We got a gig at Jovita’s in August, and I intended to set the board up and have my daughter Sarah adjust the levels as needed to keep the signal from distorting. All the tracks could be equalized and balanced later during mix down. But we only had about 30 minutes to get everything set up (including the whole stage), and I completely blew it. The 2480 has a maze of buttons that have multiple functions, and if one is in the wrong position it does nothing. It can do so many things it will make your head swim. I would have paid extra if it could only do a multi-track recording. I finally gave up and we just played the gig.

In the next week or so I figured out how to get everything set up in advance, and save it as a work in progress. Cornell Hurd was nice enough to let me practice by recording his regular Thursday night gig. My recording started a little bumpy, but it ended up sounding pretty good. In the next week or so I learned a lot mixing down the 16 tracks of his big band.

I was lucky enough to get another gig right away, so we had band practice at home with a friend of mine, Jason Lively, running the board. He owned Roland too, but it was smaller and quite different from the 2480. Never the less, he soon had all the levels set up for us, stayed for a few of songs, then left us to our own devices. It turned out great for something recorded in my own crowded living room.

Our Jovita’s gig was Sept. 7th, the day before my 64th birthday. We had a great crowd, and by all accounts everyone in the band was sounding good. But there was another band playing after us so we had to get off the stage as soon as possible so they could set up. By the time I got off the stage Jason had everything rolled up, so I had to wait till I got home to listen to it. He said he thought it turned out good.

Imagine my surprise when I get home and there is nothing on the hard drive. The VS2480 requires you to “save” the recording before you turn it off, and I hadn’t gone over “shut down” with Jason. I couldn’t believe it. So I called Roland support the next day to find out how to I could recover the lost data. I was told there was no way to recover an unsaved Roland recording. Yes, the data was probably there somewhere, but Roland had never written a recovery program. So I took the hard drive to some local data recovery people and they told me if it was from an Apple or PC, no problem. They do it all the time. But this is proprietary data, and they are sure that no one in Austin can help me.

I guess I could have gotten another gig and tried it again, but I felt that my credibility was near zero, and I really wanted that nights recording. All the tech people I had talked to said that data had to be there somewhere. I continued learning all I could about using the recorder, and avoided recording over that part of the hard drive, just in case. Then one day, I found a post on a website, VS Planet, run by dedicated Roland enthusiasts that began “so you forgot to save that great live recording” by a guy called Danielo, from Switzerland. It turns out that Danielo has written several programs that solve problems Roland never addressed. And you can download it for free. If it works for you, he asks that you make a small donation to underwrite his efforts. And it is appropriately named “Lazarus”. To make a long story shorter, after trying and failing to learn how to use it for over a month, I gave it one last try, very methodically, saw what I was doing wrong, and recovered the whole night in about 4 hours.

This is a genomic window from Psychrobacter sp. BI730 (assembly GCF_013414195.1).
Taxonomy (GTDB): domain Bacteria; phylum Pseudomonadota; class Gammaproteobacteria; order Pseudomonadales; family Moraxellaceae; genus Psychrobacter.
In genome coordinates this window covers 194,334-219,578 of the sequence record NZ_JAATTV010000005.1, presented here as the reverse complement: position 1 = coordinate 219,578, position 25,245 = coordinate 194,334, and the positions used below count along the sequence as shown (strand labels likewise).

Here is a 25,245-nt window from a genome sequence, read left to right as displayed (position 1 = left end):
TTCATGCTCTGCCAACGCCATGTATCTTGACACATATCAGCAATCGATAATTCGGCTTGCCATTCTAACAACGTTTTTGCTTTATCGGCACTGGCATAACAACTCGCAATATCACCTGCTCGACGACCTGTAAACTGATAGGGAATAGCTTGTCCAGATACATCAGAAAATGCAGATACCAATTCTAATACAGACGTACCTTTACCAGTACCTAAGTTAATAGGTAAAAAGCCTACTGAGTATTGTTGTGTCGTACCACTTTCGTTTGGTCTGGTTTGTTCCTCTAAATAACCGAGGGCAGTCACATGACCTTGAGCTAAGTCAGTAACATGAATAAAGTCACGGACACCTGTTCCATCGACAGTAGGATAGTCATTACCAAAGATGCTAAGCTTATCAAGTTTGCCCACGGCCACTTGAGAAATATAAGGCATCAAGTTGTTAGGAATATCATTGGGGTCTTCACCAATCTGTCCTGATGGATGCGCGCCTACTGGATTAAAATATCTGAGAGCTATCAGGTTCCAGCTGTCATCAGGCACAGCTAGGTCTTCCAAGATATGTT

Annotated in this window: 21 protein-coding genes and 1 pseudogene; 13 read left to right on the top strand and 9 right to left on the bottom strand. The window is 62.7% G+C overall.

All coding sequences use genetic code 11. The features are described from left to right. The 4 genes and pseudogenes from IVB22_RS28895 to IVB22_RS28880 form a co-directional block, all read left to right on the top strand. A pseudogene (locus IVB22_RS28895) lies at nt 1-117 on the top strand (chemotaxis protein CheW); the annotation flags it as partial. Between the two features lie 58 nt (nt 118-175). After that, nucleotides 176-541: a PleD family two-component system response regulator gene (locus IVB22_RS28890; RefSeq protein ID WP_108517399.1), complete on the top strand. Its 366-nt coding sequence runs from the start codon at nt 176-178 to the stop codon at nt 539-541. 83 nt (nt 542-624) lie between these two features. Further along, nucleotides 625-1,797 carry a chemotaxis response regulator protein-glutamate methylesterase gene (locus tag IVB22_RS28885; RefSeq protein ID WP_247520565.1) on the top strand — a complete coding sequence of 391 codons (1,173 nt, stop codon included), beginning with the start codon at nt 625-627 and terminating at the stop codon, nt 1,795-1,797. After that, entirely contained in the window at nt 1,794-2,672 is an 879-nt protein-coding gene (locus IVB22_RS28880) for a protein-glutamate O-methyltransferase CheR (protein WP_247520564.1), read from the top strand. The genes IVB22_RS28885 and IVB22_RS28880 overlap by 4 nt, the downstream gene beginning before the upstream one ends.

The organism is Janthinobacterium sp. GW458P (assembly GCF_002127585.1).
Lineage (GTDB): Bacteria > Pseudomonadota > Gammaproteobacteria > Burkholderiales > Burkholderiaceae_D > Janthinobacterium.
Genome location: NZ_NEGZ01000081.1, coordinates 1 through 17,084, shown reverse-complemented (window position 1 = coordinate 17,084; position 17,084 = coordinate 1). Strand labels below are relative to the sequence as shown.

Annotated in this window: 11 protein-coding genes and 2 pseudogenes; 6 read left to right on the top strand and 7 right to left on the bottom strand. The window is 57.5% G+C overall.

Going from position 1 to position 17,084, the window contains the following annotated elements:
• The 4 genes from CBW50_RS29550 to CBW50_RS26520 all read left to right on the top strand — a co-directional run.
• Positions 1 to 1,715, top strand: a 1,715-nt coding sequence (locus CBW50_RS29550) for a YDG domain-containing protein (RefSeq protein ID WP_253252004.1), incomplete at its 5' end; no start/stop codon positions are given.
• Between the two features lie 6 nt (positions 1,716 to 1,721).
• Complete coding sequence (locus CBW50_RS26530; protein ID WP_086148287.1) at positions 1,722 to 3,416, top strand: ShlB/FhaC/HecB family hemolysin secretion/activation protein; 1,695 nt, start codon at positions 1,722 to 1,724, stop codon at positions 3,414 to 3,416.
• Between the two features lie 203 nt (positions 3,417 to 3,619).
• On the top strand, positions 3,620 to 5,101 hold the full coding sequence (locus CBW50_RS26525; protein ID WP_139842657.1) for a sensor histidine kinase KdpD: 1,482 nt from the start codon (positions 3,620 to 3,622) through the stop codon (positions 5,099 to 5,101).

Then I downloaded a mixing and editing program (Reaper) from the web ($50), bought the 412-page manual and learned enough to do a pretty decent rough mix after a few months. And finally, I took it down to my friend, the Eastside Flash, at Flashpoint Studios to work his magic and make it sound professional. And Allen Crider, who does sound for Cornell Hurd, mastered it for me. Chalk one up for persistence.




(John Conquest, 3rd Coast Music - July 2009, 3.5 Flowers)

Having just given John Doe a ration of shit, it may seem rather contradictory to commend someone else for doing the exact same thing, but where Doe’s album of country classics was an ‘I’ve completely run out of ideas’ holding action, Sires and his Austin vets are chronicling what they do most weekends, when the Day Jobs allow, which is play hardcore honky tonk. They’ll never get rich or famous with their energetic versions of Drivin’ Nails In My Coffn, Walk On By, I Like My Chicken Frying Size, Two Glasses Joe, I Never Go Around Mirrors, San Francisco Bay Blues, Don’t Be Angry and Wild Side Of Life, leavened with the more obscure Woman Down In Memphis, Bully Of The Town, Greg Brown’s Early, Sires’ Dodging Bullets and, bonus tracks originally released on Jerry Sires & The Stallions’ Live At Stubbs (1989), I Found Me A Trailer That Matches My Truck, Daddy-O and Old Hand At Singing Inside, but that’s not the point. They’re in this for love of the music and if Gram Parsons wanted a good saloon in every single town, I want a band at least as good as this in every one of those saloons. On one level, there’s as little reason to buy this album as Doe’s, on another, there’s a genuinely important one—support a local country band, someday they may be scarce. JC


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  Jerry Sires
912 Josephine Street
Austin, TX 78704